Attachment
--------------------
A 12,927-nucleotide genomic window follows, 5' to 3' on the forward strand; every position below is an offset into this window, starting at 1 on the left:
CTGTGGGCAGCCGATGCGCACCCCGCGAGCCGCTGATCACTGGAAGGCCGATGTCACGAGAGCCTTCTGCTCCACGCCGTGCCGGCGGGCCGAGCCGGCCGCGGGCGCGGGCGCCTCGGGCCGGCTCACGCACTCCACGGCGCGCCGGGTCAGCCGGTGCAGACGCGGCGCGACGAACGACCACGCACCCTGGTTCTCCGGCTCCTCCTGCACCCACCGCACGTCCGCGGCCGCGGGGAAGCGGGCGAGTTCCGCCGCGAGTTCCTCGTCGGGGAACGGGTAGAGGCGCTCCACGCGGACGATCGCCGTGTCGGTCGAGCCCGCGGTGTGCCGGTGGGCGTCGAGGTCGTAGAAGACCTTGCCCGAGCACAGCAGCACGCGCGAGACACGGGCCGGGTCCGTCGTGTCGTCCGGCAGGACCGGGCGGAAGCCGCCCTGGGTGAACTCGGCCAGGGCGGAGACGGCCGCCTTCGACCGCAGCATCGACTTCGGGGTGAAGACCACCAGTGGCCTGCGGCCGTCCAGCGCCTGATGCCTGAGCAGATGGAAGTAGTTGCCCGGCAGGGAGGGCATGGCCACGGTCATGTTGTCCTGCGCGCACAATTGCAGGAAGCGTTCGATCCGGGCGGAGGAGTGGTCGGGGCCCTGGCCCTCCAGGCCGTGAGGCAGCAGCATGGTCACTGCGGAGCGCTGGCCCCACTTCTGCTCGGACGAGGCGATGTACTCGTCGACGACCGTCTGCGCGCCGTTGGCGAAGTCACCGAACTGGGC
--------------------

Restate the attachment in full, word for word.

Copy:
A 12,927-nucleotide genomic window follows, 5' to 3' on the forward strand; every position below is an offset into this window, starting at 1 on the left:
CTGTGGGCAGCCGATGCGCACCCCGCGAGCCGCTGATCACTGGAAGGCCGATGTCACGAGAGCCTTCTGCTCCACGCCGTGCCGGCGGGCCGAGCCGGCCGCGGGCGCGGGCGCCTCGGGCCGGCTCACGCACTCCACGGCGCGCCGGGTCAGCCGGTGCAGACGCGGCGCGACGAACGACCACGCACCCTGGTTCTCCGGCTCCTCCTGCACCCACCGCACGTCCGCGGCCGCGGGGAAGCGGGCGAGTTCCGCCGCGAGTTCCTCGTCGGGGAACGGGTAGAGGCGCTCCACGCGGACGATCGCCGTGTCGGTCGAGCCCGCGGTGTGCCGGTGGGCGTCGAGGTCGTAGAAGACCTTGCCCGAGCACAGCAGCACGCGCGAGACACGGGCCGGGTCCGTCGTGTCGTCCGGCAGGACCGGGCGGAAGCCGCCCTGGGTGAACTCGGCCAGGGCGGAGACGGCCGCCTTCGACCGCAGCATCGACTTCGGGGTGAAGACCACCAGTGGCCTGCGGCCGTCCAGCGCCTGATGCCTGAGCAGATGGAAGTAGTTGCCCGGCAGGGAGGGCATGGCCACGGTCATGTTGTCCTGCGCGCACAATTGCAGGAAGCGTTCGATCCGGGCGGAGGAGTGGTCGGGGCCCTGGCCCTCCAGGCCGTGAGGCAGCAGCATGGTCACTGCGGAGCGCTGGCCCCACTTCTGCTCGGACGAGGCGATGTACTCGTCGACGACCGTCTGCGCGCCGTTGGCGAAGTCACCGAACTGGGC